The spinal administration of A1R agonists to rodents produces antinocicep- tion in models of nociceptive, inflammatory,  and neuropathic  pain, and such actions generally feature prominently in accounting for behavioral effects fol- lowing systemic administration (Sawynok 1998; Dickenson et al. 2000). The involvement of A1Rs is confirmed by demonstrating antagonism  of such ac- tions by selective A1R antagonists (e.g., Lee and Yaksh 1996; Poon and Sawynok

1998; Gomes et al. 1999). Recently, immunohistochemical studies have shown that A1Rs are concentrated in laminae I and II of the dorsal horn of the spinal cord (Ackley et al. 2003; Schulte et al. 2003) and are present on intrinsic dorsal horn neurons (Schulte et al. 2003); this has also been demonstrated using elec- trophysiological approaches in vitro (Hugel and Schlichter 2003). Such studies confirm earlier reports  which used autoradiographic approaches  combined with selective lesions. While rhizotomy did not reveal a prominent presynaptic population  of A1Rs on sensory nerve terminals (Geiger et al. 1984), there is some evidence for presynaptic  receptors, as dorsal root ligation resulted in some accumulation  of A1R immunoreactivity  on the side close to the dorsal root ganglion (Schulte et al. 2003).

The main mechanisms implicated in spinal A1R-mediated antinociception include: (1) increased K+ conductance  and hyperpolarization of dorsal horn intrinsic neurons  (Lao et al. 2001; Patel et al. 2001; Salter and Sollevi 2001), (2) inhibition of peptide release (substance P, CGRP) (Sjölund et al. 1997; Car-

ruthers  et al. 2001; Mauborgne et al. 2002), and (3) inhibition  of glutamate release (Patel et al. 2001; Ackley et al. 2003; but see Yamamoto et al. 2003). A1R mechanisms also lead to a decreased release of γ-aminobutyric acid (GABA) from interneurons in the dorsal horn  (Hugel and Schlichter 2003), but the

net effect of such an action is likely to be stimulatory, and its contribution to suppression of pain is not readily apparent.

Spinal adenosine  systems appear  to exhibit a unique  efficacy in models of hypersensitivity,  such as neuropathic  pain; this  profile  of activity is of considerable  interest,  given that  neuropathic  pain  can be difficult to con- trol pharmacologically. An initial study emphasized the potency of intrathecal (i.t.) adenosine analogs in reducing manifestations  of hypersensitivity com- pared to nociceptive tests (Sosnowski and Yaksh 1989). Subsequent studies confirmed  prominent  activity in models of nerve injury with such analogs, and the potential for adenosine systems to represent  a target in neuropathic pain conditions has been emphasized (Dickenson et al. 2000). Spinal admin- istration  of adenosine itself, while lacking activity in normal animals, leads to relief of hypersensitivity  (mechanical  allodynia)  following nerve injury (Gomes et al. 1999); such efficacy was surprisingly long-lasting (i.e., to 24 h; Lavand’homme and Eisenach 1999). Altered pharmacokinetics did not appear to account for the duration  of activity, and there was no change in the num- ber of A1Rs or alteration  in G protein  coupling in the spinal cord following nerve injury (Bantel et al. 2002a, b). However, i.t. adenosine  (via an A1R) enhances release of noradrenaline in vivo following nerve injury (but not in normal  conditions;  Bantel et al. 2003), and antiallodynic  actions of adeno- sine are dependent  on spinal adrenergic mechanisms following nerve injury

(Gomes et al. 1999). Given the activity of α2-adrenergic receptor agonists in nerve injury states, this may contribute  to the efficacy of adenosine  under

such conditions. The mechanism underlying this essentially excitatory action mediated by an adenosine A1R is not clear in view of prominent  inhibitory actions of A1Rs. However, this action emphasizes the potential complexity of

A1R actions following nerve injury, where a number of spinal changes in no- ciceptive signaling occur (e.g., central sensitization, disinhibition, phenotype switch).

Spinal adenosine A1Rs can also be activated by agents which lead to in-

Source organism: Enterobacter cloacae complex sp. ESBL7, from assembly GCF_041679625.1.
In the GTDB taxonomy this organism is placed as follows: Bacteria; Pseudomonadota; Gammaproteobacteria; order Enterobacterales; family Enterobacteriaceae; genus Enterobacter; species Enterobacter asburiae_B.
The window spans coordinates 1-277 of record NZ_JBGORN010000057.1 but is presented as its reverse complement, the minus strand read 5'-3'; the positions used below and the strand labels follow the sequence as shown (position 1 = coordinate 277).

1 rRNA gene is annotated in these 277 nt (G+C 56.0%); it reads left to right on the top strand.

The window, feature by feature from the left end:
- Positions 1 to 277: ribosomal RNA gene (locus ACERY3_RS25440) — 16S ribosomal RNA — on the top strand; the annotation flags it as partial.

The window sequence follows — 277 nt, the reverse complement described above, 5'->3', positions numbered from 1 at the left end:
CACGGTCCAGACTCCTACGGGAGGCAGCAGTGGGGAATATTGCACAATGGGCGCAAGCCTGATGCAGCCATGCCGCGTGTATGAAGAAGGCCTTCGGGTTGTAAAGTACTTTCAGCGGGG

creased endogenous  levels of adenosine (i.e., inhibition  of adenosine  meta- bolism). Thus, i.t. delivery of prototype nucleoside inhibitors of adenosine ki- nase produces intrinsic antinociception or enhanced antinociception (induced by adenosine itself, or morphine which releases adenosine; Keil and DeLander

1994; Poon and Sawynok 1998). A series of novel non-nucleoside inhibitors of adenosine kinase (A-134974; A-286501, ABT-702) produces antinociception in

inflammatory  and neuropathic  pain states following systemic administration

(Kowaluk et al. 2000; McGaraughty et al. 2001, 2005; Zhu et al. 2001; Jarvis et al.

2002c). The antinociceptive actions of adenosine kinase inhibitors occur pri- marily at spinal sites, as intracerebroventricular (supraspinal) and intraplantar (peripheral)  actions were weaker compared  to i.t. delivery with neuropathic pain (Zhu et al. 2001). In an inflammatory  model, peripheral  sites were not implicated in analgesic actions (McGaraughty et al. 2001). Inhibition of adeno- sine metabolism results in enhanced extracellular tissue levels of adenosine

in the spinal cord (Golembiowska et al. 1996), and this subsequently activates inhibitory spinal A1Rs (McGaraughty et al. 2005).


Adenosine A2A, A2B , and A3 Receptors

Within the central nervous system, A2ARs exhibit a high expression in basal ganglia and the olfactory bulb but low levels in other brain regions, while A2BRs and A3Rs occur at very low levels (Fredholm et al. 2001). There are some reports that spinal (Lee and Yaksh 1996; Poon and Sawynok 1998) and supraspinal (Regaya et al. 2004) administration of CGS21680, an A2AR agonist, produces antinociception,  but it is weakly active compared to A1R agonists and, in the absence of effects of selective A2AR antagonists, it is not clear if this receptor is indeed involved in such actions. Furthermore,  spinal electrophysiological actions of CGS21680 are complex (Lao et al. 2001; Patel et al. 2001), and the receptors mediating its effects are far from clear.

Other approaches  reveal additional  influences on nociception. Thus, caf- feine is a nonselective A1R, A2AR, and A2BR antagonist that exhibits analgesic

and adjuvant analgesic effects (Sawynok 1998); as inhibition of A1Rs cannot account for such activity, the analgesic profiles of A2AR and A2BR antagonists have received attention.  Antinociception  (hot plate test) has been reported

following spinal (but not systemic) administration of the A2AR antagonist SCH-58261 (Bastia et al. 2002). Furthermore, a series of A2BR antagonists was shown to produce antinociception (hot plate test) when administered systemi-

cally; as a structure that did not enter the central nervous system also exhibited activity, this action was attributed  to a peripheral  site of action (Abo-Salem et al. 2004). That same study observed that an A3R antagonist (PBS-10) pro- duced hyperalgesia (hot  plate) following systemic administration, but that

study did not further explore this action in terms of central versus peripheral sites.